Parents of Ohio students claim racism led to expulsion

Parents of black students who once attended school in a Cincinnati, OH, suburb claim that their children were expelled for making rap videos off-campus. The parents of four black students who once attended Colerain High School have filed a lawsuit on behalf of their children. They want the expulsions on their children’s’ records expunged and are seeking punitive damages. The school claims that the students were disciplined for unspecified violations that were committed on campus.

New York police make man rap to avoid arrest

shingles

A Brooklyn man says he had two choices when stopped by the NYPD: to rap for the police officers or to go to jail. 

Quinshon Shingles rhymed about alcohol, b**ches and cannabis, and was warned that if his rap wasn’t “hot” enough, he would be arrested.

From New York Post:

“I felt like they were humiliating me,” said Shingles, whose rap name is “Sauce Da Boss,” to The Post on Tuesday.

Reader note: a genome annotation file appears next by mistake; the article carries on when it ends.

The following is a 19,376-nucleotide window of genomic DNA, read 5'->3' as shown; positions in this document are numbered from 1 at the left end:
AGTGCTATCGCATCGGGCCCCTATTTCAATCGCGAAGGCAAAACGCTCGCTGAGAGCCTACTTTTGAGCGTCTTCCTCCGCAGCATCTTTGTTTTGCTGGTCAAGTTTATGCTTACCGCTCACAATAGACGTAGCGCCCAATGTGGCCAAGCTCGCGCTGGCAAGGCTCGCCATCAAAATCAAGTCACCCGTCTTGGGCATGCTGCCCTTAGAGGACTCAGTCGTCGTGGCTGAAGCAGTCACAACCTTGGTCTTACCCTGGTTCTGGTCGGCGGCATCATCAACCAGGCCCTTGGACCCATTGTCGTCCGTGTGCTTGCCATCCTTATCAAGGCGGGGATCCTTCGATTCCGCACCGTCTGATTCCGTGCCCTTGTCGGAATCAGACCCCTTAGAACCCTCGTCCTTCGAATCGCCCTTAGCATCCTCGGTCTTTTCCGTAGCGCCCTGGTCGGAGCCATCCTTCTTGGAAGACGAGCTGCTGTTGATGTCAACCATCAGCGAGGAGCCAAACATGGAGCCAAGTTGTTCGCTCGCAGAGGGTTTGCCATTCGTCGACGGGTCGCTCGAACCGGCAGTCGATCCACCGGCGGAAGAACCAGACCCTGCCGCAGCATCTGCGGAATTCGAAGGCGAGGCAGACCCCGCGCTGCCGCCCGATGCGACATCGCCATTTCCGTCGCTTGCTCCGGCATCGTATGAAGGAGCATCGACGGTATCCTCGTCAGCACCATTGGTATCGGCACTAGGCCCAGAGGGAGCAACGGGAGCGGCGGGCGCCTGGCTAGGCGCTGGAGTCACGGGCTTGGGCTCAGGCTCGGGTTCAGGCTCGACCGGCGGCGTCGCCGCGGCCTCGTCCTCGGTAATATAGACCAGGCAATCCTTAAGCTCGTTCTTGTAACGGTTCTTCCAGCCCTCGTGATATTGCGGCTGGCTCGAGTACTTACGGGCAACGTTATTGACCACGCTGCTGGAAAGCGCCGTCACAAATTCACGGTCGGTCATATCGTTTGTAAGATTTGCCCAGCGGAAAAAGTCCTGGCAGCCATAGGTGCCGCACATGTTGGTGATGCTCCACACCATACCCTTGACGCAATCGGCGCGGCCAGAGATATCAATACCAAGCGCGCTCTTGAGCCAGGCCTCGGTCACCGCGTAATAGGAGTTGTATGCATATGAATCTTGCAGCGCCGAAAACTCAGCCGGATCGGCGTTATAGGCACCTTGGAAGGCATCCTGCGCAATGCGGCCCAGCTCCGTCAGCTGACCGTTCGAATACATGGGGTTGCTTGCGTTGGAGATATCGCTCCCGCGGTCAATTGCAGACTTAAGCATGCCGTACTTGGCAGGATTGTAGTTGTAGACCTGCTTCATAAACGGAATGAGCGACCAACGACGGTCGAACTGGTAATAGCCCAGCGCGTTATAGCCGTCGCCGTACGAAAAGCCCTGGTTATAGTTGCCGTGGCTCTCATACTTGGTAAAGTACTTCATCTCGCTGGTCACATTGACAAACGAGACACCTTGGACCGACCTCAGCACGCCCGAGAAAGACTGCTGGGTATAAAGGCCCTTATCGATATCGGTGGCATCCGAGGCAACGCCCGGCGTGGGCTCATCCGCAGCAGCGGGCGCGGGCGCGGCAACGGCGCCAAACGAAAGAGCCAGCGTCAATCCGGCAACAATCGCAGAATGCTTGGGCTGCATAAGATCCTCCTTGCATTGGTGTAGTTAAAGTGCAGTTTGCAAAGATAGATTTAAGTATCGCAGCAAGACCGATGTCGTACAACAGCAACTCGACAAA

Harvard hip-hop fellowship named after Nas, rapper gives benediction

Nas made his first appearance at Harvard University on Thursday and the rapper wasn’t performing. He was on campus to give his blessing to a new fellowship named in his honor.

The Nasir Jones Hip Hop Fellowship will be awarded to two scholars or artists annually. Recipients will be chosen by a Harvard faculty committee.

From New York Times:

 It is primarily a research fellowship, although Marcyliena Morgan, a professor of African and African American Studies and the founder and director of the Hip-Hop Archive and Research Institute, which will administer the fellowship, said on Friday that fellows could teach courses as well. The application process, she said, has just started.

J. Cole on Colorism: “I might not be as successful as I am now if I was dark skin”

In a recent interview with BET, rapper J. Cole sounded off on a variety of heavy issues, including racial profiling and homophobia in Hip Hop.

One topic of conversation that is seldom discussed in Hip Hop is the issue of colorism.

Cole says his privilege as a lighter-skinned person has probably helped him to get where he is today.